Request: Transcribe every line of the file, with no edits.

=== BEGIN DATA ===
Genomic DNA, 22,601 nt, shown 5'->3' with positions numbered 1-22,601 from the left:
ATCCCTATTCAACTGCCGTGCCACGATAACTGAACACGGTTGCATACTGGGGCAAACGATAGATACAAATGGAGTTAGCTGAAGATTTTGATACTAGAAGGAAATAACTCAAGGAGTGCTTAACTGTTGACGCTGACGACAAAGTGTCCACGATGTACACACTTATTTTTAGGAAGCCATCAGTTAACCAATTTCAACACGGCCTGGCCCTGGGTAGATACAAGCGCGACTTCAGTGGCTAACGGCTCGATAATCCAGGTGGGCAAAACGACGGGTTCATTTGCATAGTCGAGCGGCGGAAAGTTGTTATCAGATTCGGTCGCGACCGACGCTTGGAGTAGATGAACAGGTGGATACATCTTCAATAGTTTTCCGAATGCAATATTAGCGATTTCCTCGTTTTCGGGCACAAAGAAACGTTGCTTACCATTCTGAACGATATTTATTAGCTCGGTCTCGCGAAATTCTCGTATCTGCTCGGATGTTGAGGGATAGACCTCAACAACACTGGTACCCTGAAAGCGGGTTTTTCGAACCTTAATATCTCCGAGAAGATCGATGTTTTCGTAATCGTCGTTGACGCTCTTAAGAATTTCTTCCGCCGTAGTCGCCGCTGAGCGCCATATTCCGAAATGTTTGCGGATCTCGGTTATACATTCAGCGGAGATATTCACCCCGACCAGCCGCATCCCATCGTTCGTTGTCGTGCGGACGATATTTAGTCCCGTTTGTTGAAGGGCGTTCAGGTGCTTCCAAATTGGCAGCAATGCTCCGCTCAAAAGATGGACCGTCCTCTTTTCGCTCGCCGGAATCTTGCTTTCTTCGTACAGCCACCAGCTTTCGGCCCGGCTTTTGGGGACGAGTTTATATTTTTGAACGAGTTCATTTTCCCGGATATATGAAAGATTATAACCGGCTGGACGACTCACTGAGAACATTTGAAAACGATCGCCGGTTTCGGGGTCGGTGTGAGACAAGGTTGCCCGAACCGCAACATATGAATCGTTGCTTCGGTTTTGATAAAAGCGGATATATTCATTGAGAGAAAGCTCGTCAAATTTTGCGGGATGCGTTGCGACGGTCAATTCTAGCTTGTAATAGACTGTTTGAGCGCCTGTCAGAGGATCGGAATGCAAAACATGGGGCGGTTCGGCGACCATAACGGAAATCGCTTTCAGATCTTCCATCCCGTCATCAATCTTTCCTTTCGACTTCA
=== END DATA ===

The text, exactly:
Genomic DNA, 22,601 nt, shown 5'->3' with positions numbered 1-22,601 from the left:
ATCCCTATTCAACTGCCGTGCCACGATAACTGAACACGGTTGCATACTGGGGCAAACGATAGATACAAATGGAGTTAGCTGAAGATTTTGATACTAGAAGGAAATAACTCAAGGAGTGCTTAACTGTTGACGCTGACGACAAAGTGTCCACGATGTACACACTTATTTTTAGGAAGCCATCAGTTAACCAATTTCAACACGGCCTGGCCCTGGGTAGATACAAGCGCGACTTCAGTGGCTAACGGCTCGATAATCCAGGTGGGCAAAACGACGGGTTCATTTGCATAGTCGAGCGGCGGAAAGTTGTTATCAGATTCGGTCGCGACCGACGCTTGGAGTAGATGAACAGGTGGATACATCTTCAATAGTTTTCCGAATGCAATATTAGCGATTTCCTCGTTTTCGGGCACAAAGAAACGTTGCTTACCATTCTGAACGATATTTATTAGCTCGGTCTCGCGAAATTCTCGTATCTGCTCGGATGTTGAGGGATAGACCTCAACAACACTGGTACCCTGAAAGCGGGTTTTTCGAACCTTAATATCTCCGAGAAGATCGATGTTTTCGTAATCGTCGTTGACGCTCTTAAGAATTTCTTCCGCCGTAGTCGCCGCTGAGCGCCATATTCCGAAATGTTTGCGGATCTCGGTTATACATTCAGCGGAGATATTCACCCCGACCAGCCGCATCCCATCGTTCGTTGTCGTGCGGACGATATTTAGTCCCGTTTGTTGAAGGGCGTTCAGGTGCTTCCAAATTGGCAGCAATGCTCCGCTCAAAAGATGGACCGTCCTCTTTTCGCTCGCCGGAATCTTGCTTTCTTCGTACAGCCACCAGCTTTCGGCCCGGCTTTTGGGGACGAGTTTATATTTTTGAACGAGTTCATTTTCCCGGATATATGAAAGATTATAACCGGCTGGACGACTCACTGAGAACATTTGAAAACGATCGCCGGTTTCGGGGTCGGTGTGAGACAAGGTTGCCCGAACCGCAACATATGAATCGTTGCTTCGGTTTTGATAAAAGCGGATATATTCATTGAGAGAAAGCTCGTCAAATTTTGCGGGATGCGTTGCGACGGTCAATTCTAGCTTGTAATAGACTGTTTGAGCGCCTGTCAGAGGATCGGAATGCAAAACATGGGGCGGTTCGGCGACCATAACGGAAATCGCTTTCAGATCTTCCATCCCGTCATCAATCTTTCCTTTCGACTTCA